Agriculture groups argued against California’s Proposition 12 to the Supreme Court Tuesday. The American Farm Bureau Federation and National Pork Producers Council challenged the ability of one state to set agricultural production standards for the entire country. California’s Proposition 12 law bans the sale of pork from hogs that don’t meet the state’s arbitrary production standards, even if the hogs were raised outside of California. AFBF President Zippy Duvall says, “Proposition 12’s misguided approach will ultimately cost every family through higher food prices.”
AFBF Deputy General Counsel Travis Cushman says the law is unconstitutional. Cushman; “We wanted to help the justices understand that this law has far reaching consequences way beyond agriculture, but in relation to our agriculture, this will fundamentally change the way that farmers can conduct their operation in a way that is not the way the founders saw the Constitution.”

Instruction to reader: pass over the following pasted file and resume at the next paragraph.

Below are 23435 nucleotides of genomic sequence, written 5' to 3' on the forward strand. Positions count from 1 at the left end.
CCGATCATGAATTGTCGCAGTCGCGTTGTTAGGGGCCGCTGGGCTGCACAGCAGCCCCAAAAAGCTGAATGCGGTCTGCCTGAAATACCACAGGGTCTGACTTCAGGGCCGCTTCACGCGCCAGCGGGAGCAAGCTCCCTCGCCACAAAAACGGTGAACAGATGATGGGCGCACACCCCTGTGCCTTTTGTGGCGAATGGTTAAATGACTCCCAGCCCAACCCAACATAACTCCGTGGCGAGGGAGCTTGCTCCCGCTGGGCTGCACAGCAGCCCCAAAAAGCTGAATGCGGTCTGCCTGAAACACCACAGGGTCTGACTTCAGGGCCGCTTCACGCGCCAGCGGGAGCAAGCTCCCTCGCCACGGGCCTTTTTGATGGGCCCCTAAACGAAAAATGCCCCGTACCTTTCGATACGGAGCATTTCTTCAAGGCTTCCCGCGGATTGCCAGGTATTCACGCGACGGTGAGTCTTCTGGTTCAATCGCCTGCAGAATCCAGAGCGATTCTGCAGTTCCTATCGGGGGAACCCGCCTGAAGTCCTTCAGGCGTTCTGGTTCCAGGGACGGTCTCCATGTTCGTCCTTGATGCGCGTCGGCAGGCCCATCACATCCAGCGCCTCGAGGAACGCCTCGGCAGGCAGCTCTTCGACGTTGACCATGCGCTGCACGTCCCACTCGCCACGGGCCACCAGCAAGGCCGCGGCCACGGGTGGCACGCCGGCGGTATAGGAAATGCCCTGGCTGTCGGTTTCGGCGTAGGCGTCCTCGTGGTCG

Cushman says small hog farmers won’t be able to comply with the California law. Cushman; “Small farmers and ranchers aren’t in a position to be able to afford the types of requirements that Prop 12 requires. Prop 12 is a law that tells farmers in other states how they need to conduct their operation, and in doing so, it’s creating requirements the average small farmer won’t be able to comply with. What’s more, what happens the next year when another state, such as Massachusetts, increases this requirement. It puts a small farmer in an untenable position that they’ll never be able to comply with.”
Now, the Supreme Court justices will consider their opinion on the case.
Cushman; “The next step, the justices will need to figure out how they want to vote. Fortunately, you know, I think the justices did understand this case does have very far application, and that there are serious threats with California attempting to regulate conduct in other states.”
The National Cattlemen’s Beef Association also supports AFBF and NPPC. NCBA Vice President of Government Affairs Ethan Lane says, “While this case is not focused on cattle producers, the precedent set by the court will determine all producers’ ability to engage in interstate commerce.” Earlier this year, NCBA filed an amicus brief before the court arguing that California’s mandates on livestock production methods violated the dormant commerce clause of the Constitution.